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Pochettino back to being worst Premier League manager ever

Wednesday 30th January 2019

When, not if Mauricio Pochettino wins his first trophy, be it with Tottenham Hotspur, Real Madrid, Manchester United, Paris Saint-Germain or some hitherto unmooted third party, the theme struck across social media will be inevitability. Words and phrases like finally, at long last, it had to happen and you knew it was coming will ring out and the chorus will be led by the same people who have taken the opportunity presented by last week's Chelsea penalty victory in the EFL Cup semifinal to metaphorically pick at his vital managerial body like it was a carcass. Metaphorically because societal norms still prohibit the literal lest an unseemly fight breaks out over which media agencies get the eyeballs. 

Whenever Tottenham lose a critical match, the knives come out. Never mind that Pochettino could only attempt to protect rather than build on Spurs' slim lead in the two-legged EFL Cup affair or compete much at all in the FA Cup against fully invested Crystal Palace with three of his four primary attacking weapons unavailable. Son Heung-min joined South Korea in early January to contest the Asian Cup. Harry Kane's ankle and Dele Alli's hamstring shelve the pair until March. Factor in the club's abstention from last summer's transfer window along with Pochettino's underpublicised feud with Dutch striker Vincent Janssen and the squad must suffer through a severe manpower disadvantage.

Despite mitigating circumstances, the overriding opinion appears to be Tottenham should have defeated a 'beaten-down' Chelsea side. Oh, to be Maurizio rather than Mauricio. Sarri's healthy strikers who can't find the target are apparently a far more debilitating problem than having none at all.

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Timing in both the competitive and overall sense is the Argentine's worst enemy. Not only is he crippled by forces beyond his control [injury, international duty, Chairman Daniel Levy's impenetrable wallet], the former Espanyol and Southampton boss lives in the Age of Instant Gratification. Forget 'what have you done for me lately?'. Social media wants to know what Pochettino has done in the past 15 minutes.

For the greater portion of the online community, one's last success or failure defines them until the next transforms them yet again. Mauricio Pochettino doesn't fit such a world. He isn't a reactionary who twists and jerks with each pinprick. He's not instant coffee. The 46-year-old percolates. Over five years with Tottenham, his squad improves slowly but steadily.

The sole disappointing aspect of Pochettino's project is that he hasn't won silverware. People don't like to wait. Amazingly, that includes football fans who think that a team who scores a goal every half hour on average is prolific. Football is all about patient build-ups. It is also all about winning now. Few followers see any conflict in those positions.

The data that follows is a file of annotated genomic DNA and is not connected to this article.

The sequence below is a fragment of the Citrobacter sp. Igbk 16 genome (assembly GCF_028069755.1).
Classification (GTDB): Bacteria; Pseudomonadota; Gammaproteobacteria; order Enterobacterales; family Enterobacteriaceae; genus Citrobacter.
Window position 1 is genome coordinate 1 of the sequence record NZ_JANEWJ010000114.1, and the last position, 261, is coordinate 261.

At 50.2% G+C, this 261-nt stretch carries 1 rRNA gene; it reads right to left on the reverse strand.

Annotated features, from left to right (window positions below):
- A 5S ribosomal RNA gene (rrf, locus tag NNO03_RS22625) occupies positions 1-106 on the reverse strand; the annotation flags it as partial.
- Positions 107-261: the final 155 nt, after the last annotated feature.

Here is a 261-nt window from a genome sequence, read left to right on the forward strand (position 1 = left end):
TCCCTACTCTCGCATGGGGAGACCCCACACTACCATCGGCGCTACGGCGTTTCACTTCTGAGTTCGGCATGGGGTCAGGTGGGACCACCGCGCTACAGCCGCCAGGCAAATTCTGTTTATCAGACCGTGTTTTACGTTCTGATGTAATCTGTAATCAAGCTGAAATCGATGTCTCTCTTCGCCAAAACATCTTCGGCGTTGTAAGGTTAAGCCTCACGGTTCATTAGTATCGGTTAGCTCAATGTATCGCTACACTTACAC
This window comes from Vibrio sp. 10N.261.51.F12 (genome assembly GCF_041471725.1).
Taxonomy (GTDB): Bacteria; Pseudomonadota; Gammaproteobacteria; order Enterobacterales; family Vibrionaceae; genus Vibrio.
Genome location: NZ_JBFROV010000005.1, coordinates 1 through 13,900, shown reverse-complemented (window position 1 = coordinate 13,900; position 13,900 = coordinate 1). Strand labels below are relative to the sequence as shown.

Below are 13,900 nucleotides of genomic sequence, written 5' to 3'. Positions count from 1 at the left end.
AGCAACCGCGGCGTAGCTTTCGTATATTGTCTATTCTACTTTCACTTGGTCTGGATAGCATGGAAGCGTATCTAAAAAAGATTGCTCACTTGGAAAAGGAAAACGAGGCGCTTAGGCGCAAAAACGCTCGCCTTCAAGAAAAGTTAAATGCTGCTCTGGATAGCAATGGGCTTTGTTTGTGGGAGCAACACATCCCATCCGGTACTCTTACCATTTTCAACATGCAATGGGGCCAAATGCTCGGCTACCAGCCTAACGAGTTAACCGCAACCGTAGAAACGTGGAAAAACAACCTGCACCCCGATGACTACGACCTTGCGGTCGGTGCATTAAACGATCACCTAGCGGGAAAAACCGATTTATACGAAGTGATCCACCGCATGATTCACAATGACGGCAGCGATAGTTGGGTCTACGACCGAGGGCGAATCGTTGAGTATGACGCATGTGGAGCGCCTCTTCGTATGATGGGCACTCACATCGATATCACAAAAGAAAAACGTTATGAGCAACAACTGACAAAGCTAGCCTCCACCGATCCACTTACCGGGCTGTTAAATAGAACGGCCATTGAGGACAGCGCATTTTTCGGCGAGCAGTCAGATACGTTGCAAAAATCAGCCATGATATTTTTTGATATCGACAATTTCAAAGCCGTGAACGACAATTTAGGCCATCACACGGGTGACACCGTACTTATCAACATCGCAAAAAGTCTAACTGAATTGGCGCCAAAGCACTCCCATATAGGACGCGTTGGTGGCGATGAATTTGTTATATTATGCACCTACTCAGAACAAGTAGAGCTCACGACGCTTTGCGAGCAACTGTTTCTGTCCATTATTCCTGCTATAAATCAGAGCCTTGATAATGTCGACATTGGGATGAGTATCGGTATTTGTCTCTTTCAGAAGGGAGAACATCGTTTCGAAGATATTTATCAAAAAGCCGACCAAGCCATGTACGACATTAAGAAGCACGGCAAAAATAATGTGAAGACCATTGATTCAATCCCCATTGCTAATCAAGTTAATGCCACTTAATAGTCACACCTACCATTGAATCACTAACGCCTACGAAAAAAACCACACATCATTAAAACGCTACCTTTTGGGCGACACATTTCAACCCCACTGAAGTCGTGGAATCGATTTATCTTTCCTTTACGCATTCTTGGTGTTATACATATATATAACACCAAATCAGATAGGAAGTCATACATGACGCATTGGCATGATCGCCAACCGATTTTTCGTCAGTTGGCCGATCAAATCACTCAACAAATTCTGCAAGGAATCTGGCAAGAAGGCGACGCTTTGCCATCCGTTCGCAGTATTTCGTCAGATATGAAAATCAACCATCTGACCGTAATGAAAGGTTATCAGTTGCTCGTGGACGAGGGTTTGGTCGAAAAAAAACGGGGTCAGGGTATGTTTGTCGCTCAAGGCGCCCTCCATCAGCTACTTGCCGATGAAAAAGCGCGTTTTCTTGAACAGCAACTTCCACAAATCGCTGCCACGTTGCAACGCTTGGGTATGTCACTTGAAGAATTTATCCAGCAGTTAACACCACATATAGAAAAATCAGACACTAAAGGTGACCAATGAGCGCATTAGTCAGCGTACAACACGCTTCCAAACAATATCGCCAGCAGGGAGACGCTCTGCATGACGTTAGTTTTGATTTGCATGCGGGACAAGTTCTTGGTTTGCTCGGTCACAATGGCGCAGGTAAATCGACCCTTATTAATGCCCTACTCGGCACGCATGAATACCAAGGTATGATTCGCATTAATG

Save for Levy and Tottenham, gone are the days when a club will give a manager half a decade or more to build his team. Sir Alex Ferguson won his first league title in his seventh campaign. In the previous six, he came up with one trophy, an FA Cup in his third season. These days, that wouldn't have been sufficient. When he capitulated the First Division to Leeds United the year before winning the inaugural Premier League, a contemporary board would have reached its limit if it hadn't already

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The modern fan doesn't like the comparison between Pochettino and Ferguson. They'll point out SAF did win that FA Cup two years and counting sooner than the Argentine. They'll ignore that in the First Division economy of the late 80s, United were far and away the richest club, not one slugging it out with wealthier sides as Spurs must. The Red Devils could have bought the title whenever they chose.

When you mention the fact, naysayers counter that stakes are so much higher today; teams can't afford to wait. Of course, they can afford to wait. They're sitting on obscene piles of money, ffs. Again, excepting Levy and Spurs, they simply lack the steel and discipline to chart a course then stick to it, making only minor corrections to hold to their aim.

For seven years, Sir Alex Ferguson percolated then served up the finest cup of coffee any fan could desire, winning 13 Premier Leagues, four more FA Cups, four League Cups, two Champions Leagues and numerous other UEFA and FA trinkets over two decades.

No guarantee exists that Pochettino's Spurs are building towards the same consistent dominance as Ferguson's United. Critics will tell you it will never happen again. The easiest way to be proven correct is to harry and harass anyone with the desire and ambition to try; attack them at every opportunity; do your best to turn every crack into a chasm.

Mauricio Pochettino is finely balanced on the edge of a legendary or forgettable career. The only way he can ensure it's the former is by never listening to his critics.

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Martin Palazzotto

The former editor of World Football Columns, Martin contributes frequently to Stretty News and is the author of the short story collection strange bOUnce. He has appeared in several other blogs which, sadly, have ceased to exist. He is old and likes to bring out defunct. Although football is his primary passion, the geezer enjoys many sports and pop culture forms. Expect them to intrude upon his meanderings for It's Round and It's White.

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